Arrest of protestor at Clinton speech means government isn’t practicing what it preaches

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Jon Weller

Columnist

History is happening all around us. What began in Algeria, spread to Egypt, Bahrain, Iraq, Saudi Arabia, and Libya. Revolution, the People’s Revolution, has now etched itself into history as a time when the people threw off their shackles of oppression and peacefully ousted tyrannical dictators. The exceptions being Libya, but the rebels have little choice to fight when confronted with armed government retaliation, whether by soldiers or mercenaries. The world watches 24 hours a day as reporters embed themselves in Egyptian crowds and follow the resistance of Libyan rebels fighting Gadhafi. We watch our State Department praise these resisters and denounce the leaders who had ruled for decades as dictators of nations. This is exciting. Most people can get behind the empowering of people over oppression and evil.

In this continuous media blitz in our 24 hour media lives, one speech given by Secretary of State Hillary Clinton has been glossed over. This speech, given on Feb. 15, highlighted the brave Egyptian protestors and condemned an oppressive government that attempted to silence its citizens. This speech was interrupted briefly by a man named Ray McGovern. McGovern, a military veteran and former CIA analyst of 27 years, is part of an organization called Veterans for Peace. He chose to remain standing during Clinton’s speech. No noise, no fanfare, just McGovern standing with his back to her while everyone else sat. Approximately 30 seconds into the speech, McGovern was tackled by two police officers, forced out of the podium area, and arrested for disorderly conduct.

The irony of this moment is that McGovern’s peaceful resistance to the U.S. government’s role in two simultaneous wars was violently squashed by the same people who were fighting for foreigners to peacefully protest their governments. The media goes so far as to label him a “heckler.” The only moment that McGovern spoke during this debacle was during his abrupt removal from the area when he said, “this is America?”

This is America? What poignant words. What is America? Last semester, I took a class that attempted to define America. The class walked away with no clear definition but it remains in my mind an ideology. America stands for freedom and equality, the ability to come from nothing and become anything. Millions strive to escape nations to live “The American Dream.” But is the American Dream still the American Dream? Are we still a free and open society?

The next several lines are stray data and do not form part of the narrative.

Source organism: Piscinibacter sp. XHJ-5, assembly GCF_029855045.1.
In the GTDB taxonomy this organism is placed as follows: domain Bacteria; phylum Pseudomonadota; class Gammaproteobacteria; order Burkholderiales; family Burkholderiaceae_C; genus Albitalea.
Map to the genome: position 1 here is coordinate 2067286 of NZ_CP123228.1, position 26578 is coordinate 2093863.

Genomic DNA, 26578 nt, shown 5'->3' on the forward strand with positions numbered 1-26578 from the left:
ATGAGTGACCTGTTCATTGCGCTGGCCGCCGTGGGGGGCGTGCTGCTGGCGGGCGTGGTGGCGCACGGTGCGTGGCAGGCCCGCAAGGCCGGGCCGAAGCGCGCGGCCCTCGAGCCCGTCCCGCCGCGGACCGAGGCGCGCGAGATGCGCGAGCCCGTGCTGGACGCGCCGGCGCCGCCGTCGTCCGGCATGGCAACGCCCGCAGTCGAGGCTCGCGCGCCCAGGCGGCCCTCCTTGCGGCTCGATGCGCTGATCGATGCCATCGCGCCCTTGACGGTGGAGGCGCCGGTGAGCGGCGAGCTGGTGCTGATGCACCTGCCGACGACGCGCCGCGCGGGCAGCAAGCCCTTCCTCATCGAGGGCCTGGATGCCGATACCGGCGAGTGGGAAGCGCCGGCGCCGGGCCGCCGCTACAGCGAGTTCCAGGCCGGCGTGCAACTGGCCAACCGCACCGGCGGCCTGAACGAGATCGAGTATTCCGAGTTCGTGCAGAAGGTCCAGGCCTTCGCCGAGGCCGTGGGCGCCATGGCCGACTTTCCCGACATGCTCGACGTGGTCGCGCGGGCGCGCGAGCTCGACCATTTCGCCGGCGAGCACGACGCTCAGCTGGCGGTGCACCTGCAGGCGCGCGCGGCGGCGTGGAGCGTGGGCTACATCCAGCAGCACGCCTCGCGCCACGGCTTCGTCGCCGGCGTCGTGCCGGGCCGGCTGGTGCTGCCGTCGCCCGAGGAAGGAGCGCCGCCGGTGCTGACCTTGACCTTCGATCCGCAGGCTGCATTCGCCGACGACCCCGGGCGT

The U.S. Patriot Act expired this year. Heard of it? This is a highly intrusive bill sold to the American people as keeping our nation “safe.” In our Post 9/11 world, fear is the universal motivator. This bill, which was originally intended to be provisional, was signed into a temporary extension by President Obama almost 10 years after its initial inception. Among other things, the bill allows for roving wiretaps on American Citizens to include phone conversations and private email. Even your library records are fair game to government agencies under this bill and have been for almost 10 years now. So the government can legally spy on you, citizen. This is this America?

I wrote an earlier article about the Department of Homeland Security “teaming” with Walmart to help combat terrorism in aisle 7. Asking you, citizen shopper, to report suspicious activity without defining what or who is suspicious. This creates an environment of mistrust and fear of fellow shoppers, not protecting you from foreign terrorists. The Department of Homeland Security asks you to report your neighbors now. Why would they do this? East Germany spent many decades living in a closed, monitored society and that was one of the most repressive governments of the 21st century. Our nation of the free is now mirroring this fascist government. This is America?

It is not the America that I found in class last semester and it is not the American that I, Roy McGovern, and every other veteran fought for. It is definitely not the America we grew up in as children. So what is it? That is hard to answer. We live in hyper-violent times that are constantly in upheaval. We are fighting two simultaneous wars, one lasting almost ten years and the other eight. Our political parties wage war against each other, which divides the people on arbitrary issues and ultimately pits citizen against citizen. The economy is in shambles and gas prices are rising and so on and so on… This is now America.

Jon Weiler is a non-traditional student majoring in English.